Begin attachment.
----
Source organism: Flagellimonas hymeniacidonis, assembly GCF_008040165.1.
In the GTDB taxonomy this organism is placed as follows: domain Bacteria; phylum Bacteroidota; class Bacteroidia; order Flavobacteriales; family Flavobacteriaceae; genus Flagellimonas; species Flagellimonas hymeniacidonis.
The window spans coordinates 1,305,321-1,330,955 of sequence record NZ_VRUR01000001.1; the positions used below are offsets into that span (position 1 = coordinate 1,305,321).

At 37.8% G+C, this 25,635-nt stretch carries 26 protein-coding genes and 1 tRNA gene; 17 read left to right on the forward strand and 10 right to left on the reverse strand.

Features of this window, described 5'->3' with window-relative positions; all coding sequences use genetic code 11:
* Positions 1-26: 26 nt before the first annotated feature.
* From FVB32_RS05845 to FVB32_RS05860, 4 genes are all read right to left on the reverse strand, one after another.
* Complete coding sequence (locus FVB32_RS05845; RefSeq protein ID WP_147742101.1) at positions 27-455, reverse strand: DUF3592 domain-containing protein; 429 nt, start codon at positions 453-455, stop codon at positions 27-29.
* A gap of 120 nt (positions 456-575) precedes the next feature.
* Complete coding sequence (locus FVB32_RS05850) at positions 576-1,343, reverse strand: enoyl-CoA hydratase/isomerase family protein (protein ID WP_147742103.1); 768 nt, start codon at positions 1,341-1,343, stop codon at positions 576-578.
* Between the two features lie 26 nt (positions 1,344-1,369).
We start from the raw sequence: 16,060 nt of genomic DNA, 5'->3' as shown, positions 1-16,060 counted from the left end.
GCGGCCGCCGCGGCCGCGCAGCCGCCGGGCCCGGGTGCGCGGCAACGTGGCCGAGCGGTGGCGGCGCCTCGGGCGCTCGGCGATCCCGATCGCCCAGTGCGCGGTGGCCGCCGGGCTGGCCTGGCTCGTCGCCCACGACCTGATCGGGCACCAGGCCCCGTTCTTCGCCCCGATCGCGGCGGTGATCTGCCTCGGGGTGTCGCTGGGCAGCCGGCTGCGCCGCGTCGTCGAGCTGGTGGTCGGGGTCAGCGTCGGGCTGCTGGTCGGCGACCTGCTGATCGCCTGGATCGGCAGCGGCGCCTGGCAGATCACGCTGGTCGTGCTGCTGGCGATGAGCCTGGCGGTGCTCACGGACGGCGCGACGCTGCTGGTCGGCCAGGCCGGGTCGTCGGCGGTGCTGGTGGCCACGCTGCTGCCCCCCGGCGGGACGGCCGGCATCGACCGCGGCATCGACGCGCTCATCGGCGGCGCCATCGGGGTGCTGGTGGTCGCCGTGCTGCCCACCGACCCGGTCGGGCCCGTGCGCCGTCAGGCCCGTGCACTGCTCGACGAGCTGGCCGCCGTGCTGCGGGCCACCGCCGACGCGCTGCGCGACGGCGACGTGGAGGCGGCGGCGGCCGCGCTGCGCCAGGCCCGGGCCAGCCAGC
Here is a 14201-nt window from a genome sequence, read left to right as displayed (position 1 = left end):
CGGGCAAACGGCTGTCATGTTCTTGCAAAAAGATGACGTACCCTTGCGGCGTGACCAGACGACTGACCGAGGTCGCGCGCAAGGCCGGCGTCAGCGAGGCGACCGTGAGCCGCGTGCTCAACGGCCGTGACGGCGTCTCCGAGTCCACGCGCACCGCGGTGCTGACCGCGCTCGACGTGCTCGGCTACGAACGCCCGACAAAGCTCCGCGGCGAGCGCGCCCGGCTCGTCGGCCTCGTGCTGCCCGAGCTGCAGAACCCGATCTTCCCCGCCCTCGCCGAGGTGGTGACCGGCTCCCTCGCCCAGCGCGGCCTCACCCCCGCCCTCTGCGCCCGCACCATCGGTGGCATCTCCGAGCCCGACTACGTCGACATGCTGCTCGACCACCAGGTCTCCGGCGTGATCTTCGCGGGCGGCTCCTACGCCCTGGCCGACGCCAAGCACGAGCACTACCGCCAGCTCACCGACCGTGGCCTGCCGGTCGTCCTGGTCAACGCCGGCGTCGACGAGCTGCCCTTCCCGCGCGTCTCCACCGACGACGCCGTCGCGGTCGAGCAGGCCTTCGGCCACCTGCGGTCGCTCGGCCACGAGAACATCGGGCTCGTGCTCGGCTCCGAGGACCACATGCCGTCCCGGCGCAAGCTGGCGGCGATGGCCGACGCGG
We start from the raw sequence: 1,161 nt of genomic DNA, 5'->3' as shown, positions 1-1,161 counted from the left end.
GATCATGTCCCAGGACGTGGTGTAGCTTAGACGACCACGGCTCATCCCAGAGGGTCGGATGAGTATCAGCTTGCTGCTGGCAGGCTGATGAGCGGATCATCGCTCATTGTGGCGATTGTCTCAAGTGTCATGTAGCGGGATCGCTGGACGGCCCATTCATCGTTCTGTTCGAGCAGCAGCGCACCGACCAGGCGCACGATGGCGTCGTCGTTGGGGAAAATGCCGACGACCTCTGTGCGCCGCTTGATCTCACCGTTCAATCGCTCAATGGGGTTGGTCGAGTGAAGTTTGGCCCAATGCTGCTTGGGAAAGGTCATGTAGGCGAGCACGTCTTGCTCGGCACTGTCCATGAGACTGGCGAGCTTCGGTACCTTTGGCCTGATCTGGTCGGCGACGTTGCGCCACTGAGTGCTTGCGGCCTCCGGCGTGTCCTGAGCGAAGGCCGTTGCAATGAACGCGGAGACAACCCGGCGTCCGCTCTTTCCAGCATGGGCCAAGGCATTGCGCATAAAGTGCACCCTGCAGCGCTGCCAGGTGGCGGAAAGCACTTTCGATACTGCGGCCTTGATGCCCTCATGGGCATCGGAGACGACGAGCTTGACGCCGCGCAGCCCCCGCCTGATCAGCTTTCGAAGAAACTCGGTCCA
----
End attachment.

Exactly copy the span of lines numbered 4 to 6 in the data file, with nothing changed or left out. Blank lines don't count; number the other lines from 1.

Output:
At 37.8% G+C, this 25,635-nt stretch carries 26 protein-coding genes and 1 tRNA gene; 17 read left to right on the forward strand and 10 right to left on the reverse strand.

Features of this window, described 5'->3' with window-relative positions; all coding sequences use genetic code 11:
* Positions 1-26: 26 nt before the first annotated feature.